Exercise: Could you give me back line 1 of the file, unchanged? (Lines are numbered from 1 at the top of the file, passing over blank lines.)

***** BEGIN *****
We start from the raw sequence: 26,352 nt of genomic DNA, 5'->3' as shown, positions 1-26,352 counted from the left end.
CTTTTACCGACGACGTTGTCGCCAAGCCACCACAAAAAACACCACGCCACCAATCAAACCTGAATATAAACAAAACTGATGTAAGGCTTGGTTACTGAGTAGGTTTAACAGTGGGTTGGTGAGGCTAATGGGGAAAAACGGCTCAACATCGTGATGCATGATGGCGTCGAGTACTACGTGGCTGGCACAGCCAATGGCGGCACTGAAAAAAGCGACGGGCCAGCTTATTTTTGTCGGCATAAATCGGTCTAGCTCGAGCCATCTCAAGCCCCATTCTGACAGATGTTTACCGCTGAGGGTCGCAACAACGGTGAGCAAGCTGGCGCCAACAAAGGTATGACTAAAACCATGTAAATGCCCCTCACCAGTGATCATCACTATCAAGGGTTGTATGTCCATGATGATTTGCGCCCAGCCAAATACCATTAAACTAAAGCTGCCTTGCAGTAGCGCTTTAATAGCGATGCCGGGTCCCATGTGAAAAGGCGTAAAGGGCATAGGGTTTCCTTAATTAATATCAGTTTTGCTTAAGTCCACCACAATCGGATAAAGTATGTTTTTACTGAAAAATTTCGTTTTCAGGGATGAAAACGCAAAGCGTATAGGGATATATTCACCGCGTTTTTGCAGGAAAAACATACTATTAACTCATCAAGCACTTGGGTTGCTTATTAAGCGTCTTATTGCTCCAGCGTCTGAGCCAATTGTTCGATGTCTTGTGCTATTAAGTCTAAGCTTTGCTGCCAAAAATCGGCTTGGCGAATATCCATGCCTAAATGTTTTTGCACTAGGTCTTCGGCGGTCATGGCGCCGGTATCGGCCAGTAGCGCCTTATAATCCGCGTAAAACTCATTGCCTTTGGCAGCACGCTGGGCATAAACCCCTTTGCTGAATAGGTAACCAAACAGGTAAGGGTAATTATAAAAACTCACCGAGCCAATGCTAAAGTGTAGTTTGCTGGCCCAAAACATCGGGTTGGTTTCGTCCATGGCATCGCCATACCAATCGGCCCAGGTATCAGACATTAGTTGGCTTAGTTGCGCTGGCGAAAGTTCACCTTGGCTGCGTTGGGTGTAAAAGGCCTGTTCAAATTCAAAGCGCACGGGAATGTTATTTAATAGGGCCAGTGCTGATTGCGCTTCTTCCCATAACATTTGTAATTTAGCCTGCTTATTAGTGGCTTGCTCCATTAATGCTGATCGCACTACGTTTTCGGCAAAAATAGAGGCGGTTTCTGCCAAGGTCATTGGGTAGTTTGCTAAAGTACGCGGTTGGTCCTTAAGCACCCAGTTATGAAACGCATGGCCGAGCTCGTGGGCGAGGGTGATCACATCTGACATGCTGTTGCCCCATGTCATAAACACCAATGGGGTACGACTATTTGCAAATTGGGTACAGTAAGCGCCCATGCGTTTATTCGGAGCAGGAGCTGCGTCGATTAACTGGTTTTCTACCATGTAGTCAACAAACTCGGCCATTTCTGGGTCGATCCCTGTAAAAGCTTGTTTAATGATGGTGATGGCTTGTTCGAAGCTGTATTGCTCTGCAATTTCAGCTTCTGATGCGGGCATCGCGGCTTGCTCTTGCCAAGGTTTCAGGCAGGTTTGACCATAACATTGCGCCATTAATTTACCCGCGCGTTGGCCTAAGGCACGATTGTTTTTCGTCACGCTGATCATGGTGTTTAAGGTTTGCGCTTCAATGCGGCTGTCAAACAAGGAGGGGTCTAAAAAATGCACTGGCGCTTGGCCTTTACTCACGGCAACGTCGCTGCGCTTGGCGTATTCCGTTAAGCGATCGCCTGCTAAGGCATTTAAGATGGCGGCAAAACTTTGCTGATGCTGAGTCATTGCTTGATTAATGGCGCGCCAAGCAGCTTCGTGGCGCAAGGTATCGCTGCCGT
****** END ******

We start from the raw sequence: 26,352 nt of genomic DNA, 5'->3' as shown, positions 1-26,352 counted from the left end.